A quick post to say thank you to everyone who came along to Friday’s screening of The Officer’s Wife. It was great to see so many people (over 100 we think) in the theatre, and the Q&A afterwards showed how enthusiastic the audience were about both Piotr Uzarowicz’s film and the work of the Kresy-Siberia organisation. All in all it was an educational, moving, and rewarding evening.
Some people present had experienced directly the privations and the horror of Siberian deportation. Others, of varying age, nationality and background, were there to learn about a largely overlooked (and deliberately suppressed) part of history which the film explores skillfully and without bias, despite the deeply personal motivations of the director. Interviews with survivors, historians and activists are combined to great effect with voice-over narration, animation, and an evocative soundtrack by Oscar-winning composer Jan Kaczmarek, so impressed with The Officer’s Wife that he agreed on first viewing to provide an original score.
Hopefully Trauma film screenings will host similarly worthwhile events in the future.
Tomorrow This evening a new season – hosted by Merlyn Taylor – starts. Coincidentally enough it will explore animated films which deal with stories of war and conflict, including Persepolis by Vincent Paronnaud and Marjane Satrapi, and Studio Ghibli’s Grave of the Fireflies. Hope to see you there!
Last week I was contacted by Eva Szegidewicz of the Kresy-Siberia Group Foundation, a charitable organisation devoted to inspiring, promoting and supporting “research, remembrance and recognition of Polish citizens’ struggles in the Eastern Borderlands of Poland (the Kresy) and in Exile during World War 2”. The foundation was looking for a venue to screen an award-winning documentary titled The Officer’s Wife, which examines the Katyn Forest Massacre of 1940 and its legacy. Around 22,000 Poles were murdered by NKVD agents at Katyn following the Soviet invasion of Poland in 1939 and the crime was subsequently denied and covered-up (both by Stalin and by his newfound Allied partners in London and Washington, who were aware of Russian culpability but who needed their support in order to defeat the Nazis).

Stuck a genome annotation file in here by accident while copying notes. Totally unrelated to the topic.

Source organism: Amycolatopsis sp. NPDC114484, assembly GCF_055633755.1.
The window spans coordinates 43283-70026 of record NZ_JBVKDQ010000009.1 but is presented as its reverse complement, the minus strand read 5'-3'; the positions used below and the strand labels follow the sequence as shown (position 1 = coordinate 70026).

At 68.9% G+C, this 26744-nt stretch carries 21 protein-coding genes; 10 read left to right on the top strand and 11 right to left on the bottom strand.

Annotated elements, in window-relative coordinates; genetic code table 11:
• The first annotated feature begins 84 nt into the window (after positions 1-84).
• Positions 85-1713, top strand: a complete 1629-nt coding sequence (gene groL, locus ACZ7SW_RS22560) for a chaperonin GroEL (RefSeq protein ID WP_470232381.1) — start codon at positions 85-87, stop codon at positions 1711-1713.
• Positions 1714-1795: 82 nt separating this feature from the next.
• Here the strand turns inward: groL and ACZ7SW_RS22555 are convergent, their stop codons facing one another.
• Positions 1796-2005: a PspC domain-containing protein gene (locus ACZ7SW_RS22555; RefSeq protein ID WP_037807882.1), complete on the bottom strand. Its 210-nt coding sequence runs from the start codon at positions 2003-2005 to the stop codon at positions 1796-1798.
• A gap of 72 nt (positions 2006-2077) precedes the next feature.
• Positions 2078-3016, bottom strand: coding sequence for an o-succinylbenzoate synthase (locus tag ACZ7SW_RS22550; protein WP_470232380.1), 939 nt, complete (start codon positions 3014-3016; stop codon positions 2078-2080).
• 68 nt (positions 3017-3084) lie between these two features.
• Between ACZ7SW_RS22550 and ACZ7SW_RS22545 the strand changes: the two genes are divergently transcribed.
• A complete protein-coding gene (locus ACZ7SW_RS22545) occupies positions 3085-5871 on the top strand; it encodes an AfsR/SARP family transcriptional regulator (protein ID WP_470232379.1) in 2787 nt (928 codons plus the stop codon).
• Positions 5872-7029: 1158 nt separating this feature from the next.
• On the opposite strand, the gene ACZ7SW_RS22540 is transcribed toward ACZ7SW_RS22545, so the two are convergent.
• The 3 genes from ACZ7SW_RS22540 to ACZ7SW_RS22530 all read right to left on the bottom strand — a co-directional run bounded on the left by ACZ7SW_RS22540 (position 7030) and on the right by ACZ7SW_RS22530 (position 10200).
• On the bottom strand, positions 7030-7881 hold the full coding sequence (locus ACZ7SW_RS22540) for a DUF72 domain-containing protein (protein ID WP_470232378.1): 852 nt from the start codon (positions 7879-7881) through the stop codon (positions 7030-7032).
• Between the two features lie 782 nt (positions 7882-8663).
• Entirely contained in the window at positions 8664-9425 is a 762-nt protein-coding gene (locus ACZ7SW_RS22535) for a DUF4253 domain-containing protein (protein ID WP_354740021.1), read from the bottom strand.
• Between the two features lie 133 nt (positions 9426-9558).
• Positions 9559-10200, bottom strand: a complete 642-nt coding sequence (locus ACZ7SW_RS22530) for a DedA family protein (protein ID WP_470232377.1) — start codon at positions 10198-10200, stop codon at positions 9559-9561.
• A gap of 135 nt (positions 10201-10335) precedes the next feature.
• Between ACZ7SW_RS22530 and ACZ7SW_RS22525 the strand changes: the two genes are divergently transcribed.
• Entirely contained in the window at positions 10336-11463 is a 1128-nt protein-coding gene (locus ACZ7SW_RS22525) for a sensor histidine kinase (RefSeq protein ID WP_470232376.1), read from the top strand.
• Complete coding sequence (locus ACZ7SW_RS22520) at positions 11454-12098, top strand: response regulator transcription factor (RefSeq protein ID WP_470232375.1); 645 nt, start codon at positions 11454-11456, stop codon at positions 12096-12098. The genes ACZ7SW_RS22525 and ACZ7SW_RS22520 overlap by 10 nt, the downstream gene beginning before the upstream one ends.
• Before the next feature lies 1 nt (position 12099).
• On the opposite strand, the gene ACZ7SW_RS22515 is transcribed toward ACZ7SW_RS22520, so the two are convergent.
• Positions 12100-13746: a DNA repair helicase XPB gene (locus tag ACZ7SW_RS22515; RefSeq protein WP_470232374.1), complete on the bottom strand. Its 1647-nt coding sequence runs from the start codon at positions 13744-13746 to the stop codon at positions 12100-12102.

TRAUMA (the film group I help run at MMU) is more than happy to host and raise awareness of this important film which is due to be shown at venues around the UK throughout September. For those of you reading this blog that live in the area, the screening will take place on Friday 21st September at 6pm in the Manchester Lecture Theatre. Everybody is welcome and entry is free. It is
hoped now confirmed that we will have a Q&A session with Producer/Director Piotr Uzarowicz afterwards. New Manchester Polish Consul Łukasz Lutostański will also attend and give a short introduction.
If you want to know more about the history and people of Kresy-Siberia, the Kresy-Siberia Virtual Museum is a fantastic example of how collective efforts and internet technologies can be combined to support, educate and preserve documents, archives and memories which might otherwise be lost, forgotten, or disassembled.